News & Features

When What You See Isn't What You Get

March 15 2012 - 1:29 PM

To anyone who checks a restauran’ts website or reads some newspaper reviews before dining, this is a common scenario: The beautiful, pristine dish that you saw photographed on the website or in the newspaper looks nothing at all like what’s served to you.

That’s not always the case, but when it happens, it can be something of a let-down. No matter how good the food tastes, there’s no denying we eat with our eyes first.

On her “Reviewing the Review” blog for The Seattle Times, writer Hannah Raskin tackles the tricky subject of those beautiful food photographs after a reader commented on the disconnect between Raskin’s description of the potato she ate with the beautiful, fluffy potato pictured in the paper.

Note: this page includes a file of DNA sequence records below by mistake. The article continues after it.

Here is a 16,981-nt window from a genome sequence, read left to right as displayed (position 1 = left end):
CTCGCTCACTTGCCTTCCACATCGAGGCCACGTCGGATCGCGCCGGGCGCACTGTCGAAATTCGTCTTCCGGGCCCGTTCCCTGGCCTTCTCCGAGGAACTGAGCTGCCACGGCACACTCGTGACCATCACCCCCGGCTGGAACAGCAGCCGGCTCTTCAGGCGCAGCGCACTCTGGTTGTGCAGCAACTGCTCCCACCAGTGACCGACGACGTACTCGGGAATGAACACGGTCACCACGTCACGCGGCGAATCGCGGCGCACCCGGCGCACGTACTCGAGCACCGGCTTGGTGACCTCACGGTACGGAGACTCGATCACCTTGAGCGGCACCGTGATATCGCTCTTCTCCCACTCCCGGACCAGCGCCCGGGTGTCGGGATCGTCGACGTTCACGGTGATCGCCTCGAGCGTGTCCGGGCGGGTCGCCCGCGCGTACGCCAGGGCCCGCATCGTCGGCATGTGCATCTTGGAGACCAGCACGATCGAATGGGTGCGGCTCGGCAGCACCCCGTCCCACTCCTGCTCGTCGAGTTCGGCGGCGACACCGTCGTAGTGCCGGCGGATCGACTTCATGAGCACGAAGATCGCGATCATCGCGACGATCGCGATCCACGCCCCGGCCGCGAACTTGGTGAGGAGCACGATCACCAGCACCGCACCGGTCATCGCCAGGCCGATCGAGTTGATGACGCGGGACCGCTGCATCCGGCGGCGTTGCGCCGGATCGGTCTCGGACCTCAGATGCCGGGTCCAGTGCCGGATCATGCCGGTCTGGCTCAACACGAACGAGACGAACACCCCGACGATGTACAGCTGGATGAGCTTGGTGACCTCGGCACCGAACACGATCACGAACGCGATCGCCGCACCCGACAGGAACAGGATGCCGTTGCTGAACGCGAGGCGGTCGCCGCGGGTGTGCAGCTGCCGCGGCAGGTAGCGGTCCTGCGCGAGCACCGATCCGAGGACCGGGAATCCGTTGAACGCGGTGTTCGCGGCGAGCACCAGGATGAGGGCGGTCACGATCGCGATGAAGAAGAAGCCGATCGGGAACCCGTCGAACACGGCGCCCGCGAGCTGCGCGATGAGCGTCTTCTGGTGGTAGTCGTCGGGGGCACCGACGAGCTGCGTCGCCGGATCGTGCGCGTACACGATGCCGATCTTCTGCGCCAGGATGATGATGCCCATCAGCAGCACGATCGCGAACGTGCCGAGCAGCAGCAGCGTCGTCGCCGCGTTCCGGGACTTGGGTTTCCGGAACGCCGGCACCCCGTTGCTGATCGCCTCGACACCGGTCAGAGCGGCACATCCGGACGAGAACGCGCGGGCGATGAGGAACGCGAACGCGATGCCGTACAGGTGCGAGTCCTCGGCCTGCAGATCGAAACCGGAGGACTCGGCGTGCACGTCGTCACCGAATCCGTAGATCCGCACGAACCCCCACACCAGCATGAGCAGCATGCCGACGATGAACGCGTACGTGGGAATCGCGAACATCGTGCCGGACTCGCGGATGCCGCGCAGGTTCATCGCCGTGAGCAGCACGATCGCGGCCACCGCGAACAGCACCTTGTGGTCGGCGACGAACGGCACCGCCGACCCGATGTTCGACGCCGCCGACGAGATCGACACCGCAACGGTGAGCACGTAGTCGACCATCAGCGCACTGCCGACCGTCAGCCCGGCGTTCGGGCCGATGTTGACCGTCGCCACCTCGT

Raskin explains: “I work anonymously, but my photographer doesn’t. It’s impossible for a professional photographer to capture the ambiance of a restaurant and the food it serves without using fancy lighting equipment and oversized lenses, both of which are bound to attract attention.”

After reading her full explanation of how these photographs happen, do you think these print photos should better reflect the food you’ll receive? Or do we just have to admit that we want to look at beautiful images, regardless of whether they’re indicative of what we’ll be served?

–Kate Bernot

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